Even if you never got sick or it was mild, you might not have been OK, or might not be OK now. Mental health has taken a beating, too, and we’re even worse at taking care of that than we are at protecting people’s physical health. We also have no idea what the full extent of the long-term damage will be, to minds as well as bodies.
In the before times, it wasn’t a big deal when someone was off work sick. Others would pick up the slack and some things would just have to wait until they got back. But what if they never came back? Some people’s co-workers have died. We do not get training on how to keep doing our job and someone else’s job, while also having to work on hiring to replace someone who may also have been a friend.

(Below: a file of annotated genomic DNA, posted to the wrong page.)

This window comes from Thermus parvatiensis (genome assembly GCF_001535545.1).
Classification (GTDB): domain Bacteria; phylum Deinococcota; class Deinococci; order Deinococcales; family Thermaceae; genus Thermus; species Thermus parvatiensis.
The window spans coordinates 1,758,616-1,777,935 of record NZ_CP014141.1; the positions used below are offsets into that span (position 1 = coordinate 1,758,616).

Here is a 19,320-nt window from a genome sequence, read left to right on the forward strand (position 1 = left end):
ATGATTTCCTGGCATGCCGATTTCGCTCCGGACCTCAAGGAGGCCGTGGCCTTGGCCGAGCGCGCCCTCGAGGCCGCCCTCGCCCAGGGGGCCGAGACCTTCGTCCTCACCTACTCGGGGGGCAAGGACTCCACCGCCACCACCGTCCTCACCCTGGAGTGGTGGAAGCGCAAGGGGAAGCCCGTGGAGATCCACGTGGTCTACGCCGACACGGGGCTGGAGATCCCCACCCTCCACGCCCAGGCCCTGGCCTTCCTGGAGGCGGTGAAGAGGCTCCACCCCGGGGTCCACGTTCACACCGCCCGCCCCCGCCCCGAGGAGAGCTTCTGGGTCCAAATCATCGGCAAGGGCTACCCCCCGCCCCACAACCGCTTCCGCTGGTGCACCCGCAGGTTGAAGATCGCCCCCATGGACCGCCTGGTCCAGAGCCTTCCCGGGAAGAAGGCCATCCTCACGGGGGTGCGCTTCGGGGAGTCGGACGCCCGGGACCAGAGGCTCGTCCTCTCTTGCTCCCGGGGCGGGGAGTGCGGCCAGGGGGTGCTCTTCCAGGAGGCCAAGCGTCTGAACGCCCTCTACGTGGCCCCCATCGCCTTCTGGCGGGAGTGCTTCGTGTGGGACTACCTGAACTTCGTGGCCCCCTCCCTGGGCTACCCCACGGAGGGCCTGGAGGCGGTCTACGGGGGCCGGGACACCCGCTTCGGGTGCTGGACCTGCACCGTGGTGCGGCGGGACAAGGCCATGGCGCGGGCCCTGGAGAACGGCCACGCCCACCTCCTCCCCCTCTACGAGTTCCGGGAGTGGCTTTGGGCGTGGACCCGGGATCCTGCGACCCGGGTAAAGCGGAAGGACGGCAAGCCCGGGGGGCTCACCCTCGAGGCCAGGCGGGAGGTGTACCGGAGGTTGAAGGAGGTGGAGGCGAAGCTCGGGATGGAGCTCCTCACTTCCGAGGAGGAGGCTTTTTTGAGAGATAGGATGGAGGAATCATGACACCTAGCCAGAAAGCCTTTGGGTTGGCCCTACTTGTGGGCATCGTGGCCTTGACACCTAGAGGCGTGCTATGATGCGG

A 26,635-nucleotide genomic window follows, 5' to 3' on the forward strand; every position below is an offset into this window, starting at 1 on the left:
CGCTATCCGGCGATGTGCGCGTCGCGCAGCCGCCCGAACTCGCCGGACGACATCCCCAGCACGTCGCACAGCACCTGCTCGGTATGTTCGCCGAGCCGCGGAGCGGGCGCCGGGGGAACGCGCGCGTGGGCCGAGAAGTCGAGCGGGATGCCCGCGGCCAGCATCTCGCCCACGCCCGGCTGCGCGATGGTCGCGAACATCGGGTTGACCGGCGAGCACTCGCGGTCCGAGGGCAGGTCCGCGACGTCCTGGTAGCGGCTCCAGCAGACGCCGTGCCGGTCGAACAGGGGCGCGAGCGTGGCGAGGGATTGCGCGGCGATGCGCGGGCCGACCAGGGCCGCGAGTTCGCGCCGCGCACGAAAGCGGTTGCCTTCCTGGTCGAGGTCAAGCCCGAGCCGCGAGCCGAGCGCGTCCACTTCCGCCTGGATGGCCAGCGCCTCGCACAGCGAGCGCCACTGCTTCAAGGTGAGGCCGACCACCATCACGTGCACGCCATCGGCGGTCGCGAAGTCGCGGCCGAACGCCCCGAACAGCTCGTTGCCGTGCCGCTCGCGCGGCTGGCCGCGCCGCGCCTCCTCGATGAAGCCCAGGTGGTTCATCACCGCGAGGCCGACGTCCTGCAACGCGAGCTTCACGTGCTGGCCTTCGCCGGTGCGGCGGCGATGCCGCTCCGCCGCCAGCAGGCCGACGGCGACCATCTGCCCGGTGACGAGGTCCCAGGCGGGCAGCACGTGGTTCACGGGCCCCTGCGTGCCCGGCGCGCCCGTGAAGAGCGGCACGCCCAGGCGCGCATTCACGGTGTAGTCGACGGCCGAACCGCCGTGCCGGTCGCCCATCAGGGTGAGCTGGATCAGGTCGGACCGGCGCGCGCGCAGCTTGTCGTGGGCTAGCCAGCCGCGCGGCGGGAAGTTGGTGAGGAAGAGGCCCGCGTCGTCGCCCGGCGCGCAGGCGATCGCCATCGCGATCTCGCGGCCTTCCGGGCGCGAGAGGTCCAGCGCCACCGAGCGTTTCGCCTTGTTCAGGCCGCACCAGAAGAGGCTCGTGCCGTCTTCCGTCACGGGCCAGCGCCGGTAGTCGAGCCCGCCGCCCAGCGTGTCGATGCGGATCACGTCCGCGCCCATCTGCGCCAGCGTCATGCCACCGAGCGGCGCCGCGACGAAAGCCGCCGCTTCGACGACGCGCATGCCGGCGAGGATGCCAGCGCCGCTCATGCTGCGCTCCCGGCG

What about those who survived, but didn’t come back for a long time? How do you figure out staffing when you have no idea if or when someone will return, or what they’ll be able to do?
What about those who’ve come back, but are a lot different? Trouble remembering things, getting tired easily, can’t work full-time, still often get too sick to work…
The average workplace is designed for robust, able-bodied go-getters who can hustle at least 40 hours a week. Many companies aren’t great about disability accommodation even when the people who need it can otherwise do the full-time hustle.
People who can’t hustle anymore aren’t going to do very well in the average workplace. Accommodating them costs time and money, and the ROI very likely will not be a fully productive full-time employee.
They’re just not reliable anymore, you see. But it’s hardly their fault.